Dennis Boatwright, II
When will the Congressional Black Caucus start leveraging its power as a small group of Republican lawmakers did during the House Speaker vote?
The Congressional Black Caucus must strategically leverage its voting bloc power as the dozen, or so conservative Republicans masterfully did in early January during the selection of the U.S. House Speaker.
What is typically a routine event turned into a hard-fought internal battle within Republican ranks. The holdouts, led by Rep. Matt Gaetz (R-FL), demanded that a crucial list of preconditions be met before they handed their deciding votes to Rep. Kevin McCarthy (R-CA).
For a minute the confusion made it seem possible that the soon-to-be Minority Speaker Hakeem Jeffries (D-NY) would pull off an historical upset by becoming Speaker of the House on the watch of the majority party. Yet this did not happen. Before round 15 of voting commenced, McCarthy and his supporters gave in to the demands made by the small band. Consequently, on the fourth day of voting McCarthy was finally elected House Speaker.
As the drama played out this writer imagined how things could change for African Americans when the CBC begin to weaponize its voting bloc power, too. If this happens the CBC will be able to extract meaningful concessions from the Democratic party. Hence, many observers of Black politics ask: If a handful of Republican lawmakers can get what they wanted, why can’t the CBC do the same?
Since the 435-member U.S. House of Representatives is nearly evenly divided, a group of just twenty congresspersons could tip the balance in either direction. To become the Speaker of the House a congressperson needs 218 votes. When the group of Republicans repeatedly withheld their vote McCarthy had to endure yet another round of late-night voting. This shortfall forced McCarthy to concede to many of their demands. One such demand was to cap discretionary spending at fiscal 2022 levels and another was to establish term limits for all House members.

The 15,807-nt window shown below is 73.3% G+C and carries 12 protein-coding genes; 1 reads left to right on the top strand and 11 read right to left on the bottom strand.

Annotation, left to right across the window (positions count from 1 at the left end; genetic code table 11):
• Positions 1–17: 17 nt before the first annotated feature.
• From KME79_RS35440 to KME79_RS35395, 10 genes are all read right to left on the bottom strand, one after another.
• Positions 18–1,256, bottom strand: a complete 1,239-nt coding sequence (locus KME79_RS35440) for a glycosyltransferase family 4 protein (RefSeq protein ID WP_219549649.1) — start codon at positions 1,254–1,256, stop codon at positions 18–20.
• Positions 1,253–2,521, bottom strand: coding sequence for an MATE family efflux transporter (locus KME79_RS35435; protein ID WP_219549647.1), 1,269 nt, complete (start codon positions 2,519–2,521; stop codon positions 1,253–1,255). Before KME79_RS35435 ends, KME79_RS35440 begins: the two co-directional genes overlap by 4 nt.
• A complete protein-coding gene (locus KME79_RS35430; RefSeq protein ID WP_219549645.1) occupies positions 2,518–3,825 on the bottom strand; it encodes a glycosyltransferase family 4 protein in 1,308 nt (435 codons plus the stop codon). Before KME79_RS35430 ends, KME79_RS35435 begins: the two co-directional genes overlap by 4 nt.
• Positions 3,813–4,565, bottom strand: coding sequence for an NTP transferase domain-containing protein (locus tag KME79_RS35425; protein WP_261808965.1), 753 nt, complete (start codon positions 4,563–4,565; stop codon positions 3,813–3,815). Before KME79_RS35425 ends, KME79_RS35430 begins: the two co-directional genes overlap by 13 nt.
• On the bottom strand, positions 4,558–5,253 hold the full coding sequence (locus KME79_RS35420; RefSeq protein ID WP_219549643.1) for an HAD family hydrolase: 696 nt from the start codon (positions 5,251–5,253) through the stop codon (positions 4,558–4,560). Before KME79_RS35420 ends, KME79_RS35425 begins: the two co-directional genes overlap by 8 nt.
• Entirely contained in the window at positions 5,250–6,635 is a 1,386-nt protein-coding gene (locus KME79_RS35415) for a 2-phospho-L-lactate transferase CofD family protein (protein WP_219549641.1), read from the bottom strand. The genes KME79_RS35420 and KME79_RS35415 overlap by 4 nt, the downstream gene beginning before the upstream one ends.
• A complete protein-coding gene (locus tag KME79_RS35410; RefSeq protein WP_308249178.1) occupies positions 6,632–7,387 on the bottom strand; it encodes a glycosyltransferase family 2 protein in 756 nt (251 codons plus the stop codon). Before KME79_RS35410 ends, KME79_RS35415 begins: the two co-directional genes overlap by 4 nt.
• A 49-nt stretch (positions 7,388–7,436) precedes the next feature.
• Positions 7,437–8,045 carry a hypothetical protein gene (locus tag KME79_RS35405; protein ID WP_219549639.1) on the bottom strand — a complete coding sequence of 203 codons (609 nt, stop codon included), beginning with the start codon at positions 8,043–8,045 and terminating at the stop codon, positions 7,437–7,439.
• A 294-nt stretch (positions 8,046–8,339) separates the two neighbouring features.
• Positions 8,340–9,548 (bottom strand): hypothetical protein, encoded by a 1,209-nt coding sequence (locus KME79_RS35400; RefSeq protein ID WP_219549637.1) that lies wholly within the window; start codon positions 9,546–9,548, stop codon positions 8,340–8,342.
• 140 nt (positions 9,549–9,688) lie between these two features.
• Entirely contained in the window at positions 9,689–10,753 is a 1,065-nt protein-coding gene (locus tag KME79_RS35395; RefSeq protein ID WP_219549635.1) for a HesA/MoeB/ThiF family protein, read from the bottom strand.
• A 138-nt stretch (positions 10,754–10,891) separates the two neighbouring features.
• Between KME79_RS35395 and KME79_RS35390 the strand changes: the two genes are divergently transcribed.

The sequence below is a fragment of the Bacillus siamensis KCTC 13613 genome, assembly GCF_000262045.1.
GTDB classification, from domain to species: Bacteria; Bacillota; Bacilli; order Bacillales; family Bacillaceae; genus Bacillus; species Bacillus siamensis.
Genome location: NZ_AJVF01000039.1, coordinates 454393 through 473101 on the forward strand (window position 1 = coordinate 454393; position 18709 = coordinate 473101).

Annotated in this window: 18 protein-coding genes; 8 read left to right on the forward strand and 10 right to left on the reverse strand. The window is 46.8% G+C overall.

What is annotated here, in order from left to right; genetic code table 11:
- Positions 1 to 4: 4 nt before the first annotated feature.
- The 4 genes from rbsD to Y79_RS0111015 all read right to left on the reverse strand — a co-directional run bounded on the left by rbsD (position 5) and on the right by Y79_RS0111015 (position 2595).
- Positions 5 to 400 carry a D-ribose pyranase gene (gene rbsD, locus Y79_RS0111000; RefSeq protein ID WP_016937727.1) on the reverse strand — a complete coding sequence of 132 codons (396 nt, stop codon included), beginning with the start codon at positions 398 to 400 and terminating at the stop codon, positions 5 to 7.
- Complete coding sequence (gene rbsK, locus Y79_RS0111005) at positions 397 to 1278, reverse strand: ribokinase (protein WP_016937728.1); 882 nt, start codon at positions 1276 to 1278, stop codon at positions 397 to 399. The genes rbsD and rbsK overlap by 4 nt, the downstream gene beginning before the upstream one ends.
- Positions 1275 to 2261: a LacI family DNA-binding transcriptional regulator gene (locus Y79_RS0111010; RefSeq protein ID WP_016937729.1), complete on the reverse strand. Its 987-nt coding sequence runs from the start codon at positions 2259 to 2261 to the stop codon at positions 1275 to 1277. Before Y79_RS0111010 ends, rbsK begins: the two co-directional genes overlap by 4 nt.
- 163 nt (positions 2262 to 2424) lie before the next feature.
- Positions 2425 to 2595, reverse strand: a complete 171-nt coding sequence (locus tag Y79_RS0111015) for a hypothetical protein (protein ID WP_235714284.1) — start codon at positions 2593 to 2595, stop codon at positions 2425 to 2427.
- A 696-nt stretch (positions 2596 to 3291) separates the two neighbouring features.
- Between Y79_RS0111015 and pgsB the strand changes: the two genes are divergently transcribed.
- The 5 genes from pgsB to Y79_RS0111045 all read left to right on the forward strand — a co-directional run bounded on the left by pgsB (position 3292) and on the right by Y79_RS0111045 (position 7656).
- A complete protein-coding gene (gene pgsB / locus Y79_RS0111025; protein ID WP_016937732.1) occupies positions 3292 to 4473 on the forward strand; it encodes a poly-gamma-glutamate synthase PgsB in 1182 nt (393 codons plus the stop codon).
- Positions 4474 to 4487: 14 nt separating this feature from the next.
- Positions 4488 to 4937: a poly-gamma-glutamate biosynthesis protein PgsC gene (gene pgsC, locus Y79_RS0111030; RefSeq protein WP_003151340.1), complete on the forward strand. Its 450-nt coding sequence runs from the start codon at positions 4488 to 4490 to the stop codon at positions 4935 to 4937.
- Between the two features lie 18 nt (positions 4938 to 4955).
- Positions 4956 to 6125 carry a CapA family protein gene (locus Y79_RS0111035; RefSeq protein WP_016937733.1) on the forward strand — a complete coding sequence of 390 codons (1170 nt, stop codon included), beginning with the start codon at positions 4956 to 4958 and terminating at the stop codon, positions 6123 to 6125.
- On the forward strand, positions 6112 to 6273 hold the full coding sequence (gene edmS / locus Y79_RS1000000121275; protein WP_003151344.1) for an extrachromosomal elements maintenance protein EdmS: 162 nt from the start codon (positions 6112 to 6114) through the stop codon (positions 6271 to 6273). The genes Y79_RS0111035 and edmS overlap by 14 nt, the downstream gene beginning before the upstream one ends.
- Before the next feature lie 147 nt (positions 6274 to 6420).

On the other hand, the CBC has not made headlines of this kind despite its considerable size.
The CBC consists of fifty-five members including two non-voting members. The caucus’s size empowers it to obstruct business as usual in the House whenever it is in the interest of their constituents. But this has not occurred since the inception of this caucus in 1971. In fact, since that time the CBC has been in lockstep with the Democratic Party and has only been able to achieve symbolic victories such as federal observances of Martin Luther King, Jr birthday (1983)and Juneteenth (2021). This lopsided coalition intensified during the Clinton-Obama years. Today Pres. Biden enjoys unquestioned loyalty from the CBC.
If ever the CBC is going to get reparations or other meaningful bills passed specifically for African Americans, Rep. James Clyburn (D-SC) and the rest of the CBC members must use their political power prudently. This means not handing over votes to the Democratic power before demands are met. This goal can be reached by embracing the original non-aligned mission of the CBC.
That Black-first sentiment was captured in the words of founding member Rep. William L. Clay, Sr., when he said, “Black people have no permanent friends, no permanent enemies … just permanent interests.”
Dennis S. Boatwright II is the founding director of the Center for Pan African Studies, a think tank headquartered in Detroit, Michigan. He can be reached at 313 434-2224, firstname.lastname@example.org, 15700 W. Ten Mile Rd., Suite 212, Southfield, Michigan 48075
Posted: Tue, Jan 24, 2023